A group of three nursing students at Salt Lake Community College have teamed up to improve health care for Hispanics and Latinos.
Rebecca Allan, Nancy Gough and Ashley Wanke worked together throughout the semester to compile a booklet which can help the Hispanic population find better options for health care. They not only spent time researching, but also practiced their skills at the Maliheh Free Clinic, a clinic in Salt Lake City dedicated to giving quality, free health care to those who might otherwise not have it.
“These three students wanted to work with me on going a little deeper and further into the health care practices and priorities and concerns of the Latino/Hispanic population as well as the disparities of health care,” said Peggy Stevens, instructor and mentor to Allan, Gough and Wanke.
Part of the effort was inspired by attending the 2011 Tanner Forum on Social Ethics, where actor Edward James Olmos was the keynote speaker. The inspired community activist made a point in reaching out to the community, to, “give more to the community than we get back.”
“We need to appreciate and honor those who have helped our country be the country it is,” Stevens said. “With specifics to health care, we need to make sure that we’re culturally sensitive and meeting the needs of all the people in our country, because we’re kind of a melting pot country, and we need to work at helping all peoples. Not that we aren’t, but we need to have more knowledge, be more sensitive to their needs.”
From this presentation, the students gained enlightenment in helping other ethnic groups living in Utah. One of the first steps was seeing the differences in health between Hispanics, Latinos and other ethnic groups.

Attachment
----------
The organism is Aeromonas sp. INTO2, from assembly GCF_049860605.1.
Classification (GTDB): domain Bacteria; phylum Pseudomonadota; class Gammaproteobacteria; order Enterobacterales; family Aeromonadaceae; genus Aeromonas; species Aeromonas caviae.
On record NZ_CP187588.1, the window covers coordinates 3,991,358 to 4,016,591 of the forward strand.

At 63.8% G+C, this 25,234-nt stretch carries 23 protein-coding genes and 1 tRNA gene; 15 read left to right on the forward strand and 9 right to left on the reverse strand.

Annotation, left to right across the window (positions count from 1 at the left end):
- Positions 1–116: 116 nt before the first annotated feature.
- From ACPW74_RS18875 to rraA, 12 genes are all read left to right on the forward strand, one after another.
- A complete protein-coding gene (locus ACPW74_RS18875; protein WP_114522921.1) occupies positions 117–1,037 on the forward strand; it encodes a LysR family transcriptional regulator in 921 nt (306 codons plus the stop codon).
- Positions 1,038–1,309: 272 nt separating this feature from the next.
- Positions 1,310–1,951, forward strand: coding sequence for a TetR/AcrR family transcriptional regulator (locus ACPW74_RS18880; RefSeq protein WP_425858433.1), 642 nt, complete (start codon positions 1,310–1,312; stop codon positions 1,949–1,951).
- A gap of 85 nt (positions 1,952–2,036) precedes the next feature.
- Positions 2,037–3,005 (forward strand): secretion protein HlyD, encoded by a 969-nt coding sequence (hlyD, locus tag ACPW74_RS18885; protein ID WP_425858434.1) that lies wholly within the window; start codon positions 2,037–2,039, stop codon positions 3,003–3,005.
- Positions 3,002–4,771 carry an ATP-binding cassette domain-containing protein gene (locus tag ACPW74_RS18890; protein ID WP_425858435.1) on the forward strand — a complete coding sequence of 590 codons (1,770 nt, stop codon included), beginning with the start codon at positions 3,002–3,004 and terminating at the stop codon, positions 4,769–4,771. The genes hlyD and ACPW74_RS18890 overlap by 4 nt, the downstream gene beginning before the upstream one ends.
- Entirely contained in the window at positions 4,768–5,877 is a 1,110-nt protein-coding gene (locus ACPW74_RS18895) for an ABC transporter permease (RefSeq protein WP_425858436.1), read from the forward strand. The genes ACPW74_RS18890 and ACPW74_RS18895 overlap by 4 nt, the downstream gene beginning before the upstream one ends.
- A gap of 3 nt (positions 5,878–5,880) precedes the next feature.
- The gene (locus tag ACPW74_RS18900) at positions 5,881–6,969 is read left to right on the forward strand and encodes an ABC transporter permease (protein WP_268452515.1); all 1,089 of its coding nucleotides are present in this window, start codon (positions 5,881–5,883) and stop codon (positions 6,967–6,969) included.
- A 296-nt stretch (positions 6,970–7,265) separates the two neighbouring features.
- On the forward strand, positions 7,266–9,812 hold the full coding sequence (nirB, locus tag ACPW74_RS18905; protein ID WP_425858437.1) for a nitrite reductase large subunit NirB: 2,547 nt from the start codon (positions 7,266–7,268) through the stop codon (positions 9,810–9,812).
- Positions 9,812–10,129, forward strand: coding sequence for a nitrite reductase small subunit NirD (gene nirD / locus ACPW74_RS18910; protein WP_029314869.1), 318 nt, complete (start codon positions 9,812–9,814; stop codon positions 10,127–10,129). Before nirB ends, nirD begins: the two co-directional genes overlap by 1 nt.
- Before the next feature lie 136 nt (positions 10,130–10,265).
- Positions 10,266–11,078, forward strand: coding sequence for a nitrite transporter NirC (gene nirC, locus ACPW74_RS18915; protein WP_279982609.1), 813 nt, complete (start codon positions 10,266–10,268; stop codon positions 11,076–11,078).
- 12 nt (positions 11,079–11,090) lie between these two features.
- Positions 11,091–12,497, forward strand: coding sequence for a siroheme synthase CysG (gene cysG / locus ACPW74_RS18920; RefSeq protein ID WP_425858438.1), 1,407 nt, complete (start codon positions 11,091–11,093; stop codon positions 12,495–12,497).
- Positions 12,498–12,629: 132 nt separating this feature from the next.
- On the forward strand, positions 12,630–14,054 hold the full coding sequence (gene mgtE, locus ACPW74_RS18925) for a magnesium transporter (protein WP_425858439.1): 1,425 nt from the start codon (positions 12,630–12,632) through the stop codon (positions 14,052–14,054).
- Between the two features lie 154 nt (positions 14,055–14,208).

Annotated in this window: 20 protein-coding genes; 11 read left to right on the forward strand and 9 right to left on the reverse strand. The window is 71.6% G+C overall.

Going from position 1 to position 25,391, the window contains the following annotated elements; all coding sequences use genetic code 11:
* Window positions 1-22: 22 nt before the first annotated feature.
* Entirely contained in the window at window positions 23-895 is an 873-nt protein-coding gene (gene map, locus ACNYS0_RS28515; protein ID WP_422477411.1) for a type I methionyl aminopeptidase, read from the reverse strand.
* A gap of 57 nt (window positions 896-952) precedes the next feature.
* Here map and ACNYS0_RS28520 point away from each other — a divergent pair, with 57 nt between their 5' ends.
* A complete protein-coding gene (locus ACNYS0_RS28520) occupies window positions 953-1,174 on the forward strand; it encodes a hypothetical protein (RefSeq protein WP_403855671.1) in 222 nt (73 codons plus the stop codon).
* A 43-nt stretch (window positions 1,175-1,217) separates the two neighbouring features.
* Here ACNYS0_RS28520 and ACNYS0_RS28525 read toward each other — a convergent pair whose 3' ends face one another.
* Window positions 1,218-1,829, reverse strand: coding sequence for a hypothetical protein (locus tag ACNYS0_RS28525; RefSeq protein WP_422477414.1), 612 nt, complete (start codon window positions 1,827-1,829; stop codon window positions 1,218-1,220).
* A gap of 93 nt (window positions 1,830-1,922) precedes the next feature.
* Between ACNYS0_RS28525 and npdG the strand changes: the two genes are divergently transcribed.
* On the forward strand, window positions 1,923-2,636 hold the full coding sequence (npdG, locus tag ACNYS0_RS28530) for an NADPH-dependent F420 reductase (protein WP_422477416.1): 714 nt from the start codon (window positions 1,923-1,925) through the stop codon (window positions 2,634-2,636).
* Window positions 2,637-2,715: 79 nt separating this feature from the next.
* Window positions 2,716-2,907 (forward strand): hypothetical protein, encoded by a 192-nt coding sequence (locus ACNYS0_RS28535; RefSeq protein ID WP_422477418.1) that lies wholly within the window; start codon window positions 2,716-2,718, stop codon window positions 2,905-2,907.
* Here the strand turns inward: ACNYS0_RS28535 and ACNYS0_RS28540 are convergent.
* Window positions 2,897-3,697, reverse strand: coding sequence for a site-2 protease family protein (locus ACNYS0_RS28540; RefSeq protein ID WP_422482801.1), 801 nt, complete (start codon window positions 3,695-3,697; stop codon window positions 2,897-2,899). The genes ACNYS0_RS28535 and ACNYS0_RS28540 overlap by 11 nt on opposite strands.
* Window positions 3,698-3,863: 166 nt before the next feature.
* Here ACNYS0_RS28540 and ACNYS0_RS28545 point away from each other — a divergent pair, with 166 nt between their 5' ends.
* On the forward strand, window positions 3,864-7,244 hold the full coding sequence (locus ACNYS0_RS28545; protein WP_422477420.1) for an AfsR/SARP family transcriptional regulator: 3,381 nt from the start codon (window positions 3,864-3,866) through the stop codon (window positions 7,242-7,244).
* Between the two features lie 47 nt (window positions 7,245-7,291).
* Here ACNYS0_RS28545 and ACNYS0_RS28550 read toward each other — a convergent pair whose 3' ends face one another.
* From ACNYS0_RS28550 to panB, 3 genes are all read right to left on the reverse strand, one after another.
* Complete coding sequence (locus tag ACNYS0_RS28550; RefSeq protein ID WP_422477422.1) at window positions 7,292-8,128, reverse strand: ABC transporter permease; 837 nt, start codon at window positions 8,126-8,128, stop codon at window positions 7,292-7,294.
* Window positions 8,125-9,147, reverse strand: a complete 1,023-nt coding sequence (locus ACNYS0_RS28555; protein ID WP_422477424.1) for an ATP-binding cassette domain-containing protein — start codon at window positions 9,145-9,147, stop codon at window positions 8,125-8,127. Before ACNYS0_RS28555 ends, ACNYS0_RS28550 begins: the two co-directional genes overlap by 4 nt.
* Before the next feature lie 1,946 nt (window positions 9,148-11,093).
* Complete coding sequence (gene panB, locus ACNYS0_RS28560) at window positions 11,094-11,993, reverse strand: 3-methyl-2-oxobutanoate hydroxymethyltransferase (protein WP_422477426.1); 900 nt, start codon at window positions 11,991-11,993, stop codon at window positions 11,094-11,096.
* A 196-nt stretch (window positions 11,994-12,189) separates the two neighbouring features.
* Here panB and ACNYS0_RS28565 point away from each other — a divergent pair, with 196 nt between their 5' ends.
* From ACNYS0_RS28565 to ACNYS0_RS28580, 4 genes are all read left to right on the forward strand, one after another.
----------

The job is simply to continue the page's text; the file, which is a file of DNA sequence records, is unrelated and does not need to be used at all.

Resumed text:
“Hispanics have lower mortality rates than the overall population but are at greater risk for a number of chronic illnesses and diseases,” the National Alliance for Hispanic Health explained in 2004. “Hispanic populations exhibit many positive health indicators in terms of diet, low levels of smoking, and illicit drug use, and strong family structure. However, the longer each generation resides in this country, the more these positive indicators deteriorate.”
Another key factor is the different cultural practices that take place. Allan, Gough and Wanke were able to see and understand the different beliefs and remedies for health care that Hispanics and Latinos use. It is important to be sensitive to such folk practices, but also be mindful of the health care needed.
Some other key difficulties with Hispanic and Latino health care include lack of information about health system, gender differences, provider insensitivity, continuity of care, language barrier and prevention. However, the most influential part is the cost.
“Hispanic/Latino populations are among the poorest ethnic group in the USA which contributes to a disparity of access to healthcare due to the inability to pay for it,” explains a poster that was made as part of the students’ project.
The booklet compiled by these students gives the Hispanic and Latino population information on cheaper and reliable resources. It consists of about 20 different sections of health care needed. These include health clinics, prescription drug services, substance abuse treatment resources and more. It also has listings for emergency shelters, food and clothing assistance and dental services.
The efforts of these students provide a better, easier way for information to be available.
“The sacred responsibility of helping to heal all Americans has become their [our] priority,” Stevens said.